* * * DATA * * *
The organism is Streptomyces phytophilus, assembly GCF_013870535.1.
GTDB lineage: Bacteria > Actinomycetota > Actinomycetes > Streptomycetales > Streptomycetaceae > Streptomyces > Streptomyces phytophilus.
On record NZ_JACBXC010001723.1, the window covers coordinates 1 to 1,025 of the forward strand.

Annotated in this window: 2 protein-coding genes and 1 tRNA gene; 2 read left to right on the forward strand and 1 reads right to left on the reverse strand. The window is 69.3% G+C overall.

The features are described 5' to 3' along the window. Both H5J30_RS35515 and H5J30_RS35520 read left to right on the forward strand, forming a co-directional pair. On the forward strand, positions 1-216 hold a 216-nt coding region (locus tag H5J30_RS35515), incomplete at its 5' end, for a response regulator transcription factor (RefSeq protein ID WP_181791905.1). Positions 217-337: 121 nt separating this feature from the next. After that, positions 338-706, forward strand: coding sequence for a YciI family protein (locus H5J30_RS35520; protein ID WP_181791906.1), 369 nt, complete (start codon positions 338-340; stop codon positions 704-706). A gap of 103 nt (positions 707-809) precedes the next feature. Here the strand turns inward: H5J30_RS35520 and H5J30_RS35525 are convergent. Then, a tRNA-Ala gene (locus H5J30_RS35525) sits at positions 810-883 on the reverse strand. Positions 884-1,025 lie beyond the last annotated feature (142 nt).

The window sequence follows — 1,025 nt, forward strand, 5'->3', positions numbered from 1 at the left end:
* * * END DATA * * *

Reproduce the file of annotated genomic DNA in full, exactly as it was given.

The organism is Streptomyces phytophilus, assembly GCF_013870535.1.
GTDB lineage: Bacteria > Actinomycetota > Actinomycetes > Streptomycetales > Streptomycetaceae > Streptomyces > Streptomyces phytophilus.
On record NZ_JACBXC010001723.1, the window covers coordinates 1 to 1,025 of the forward strand.

Annotated in this window: 2 protein-coding genes and 1 tRNA gene; 2 read left to right on the forward strand and 1 reads right to left on the reverse strand. The window is 69.3% G+C overall.

The features are described 5' to 3' along the window. Both H5J30_RS35515 and H5J30_RS35520 read left to right on the forward strand, forming a co-directional pair. On the forward strand, positions 1-216 hold a 216-nt coding region (locus tag H5J30_RS35515), incomplete at its 5' end, for a response regulator transcription factor (RefSeq protein ID WP_181791905.1). Positions 217-337: 121 nt separating this feature from the next. After that, positions 338-706, forward strand: coding sequence for a YciI family protein (locus H5J30_RS35520; protein ID WP_181791906.1), 369 nt, complete (start codon positions 338-340; stop codon positions 704-706). A gap of 103 nt (positions 707-809) precedes the next feature. Here the strand turns inward: H5J30_RS35520 and H5J30_RS35525 are convergent. Then, a tRNA-Ala gene (locus H5J30_RS35525) sits at positions 810-883 on the reverse strand. Positions 884-1,025 lie beyond the last annotated feature (142 nt).

The window sequence follows — 1,025 nt, forward strand, 5'->3', positions numbered from 1 at the left end: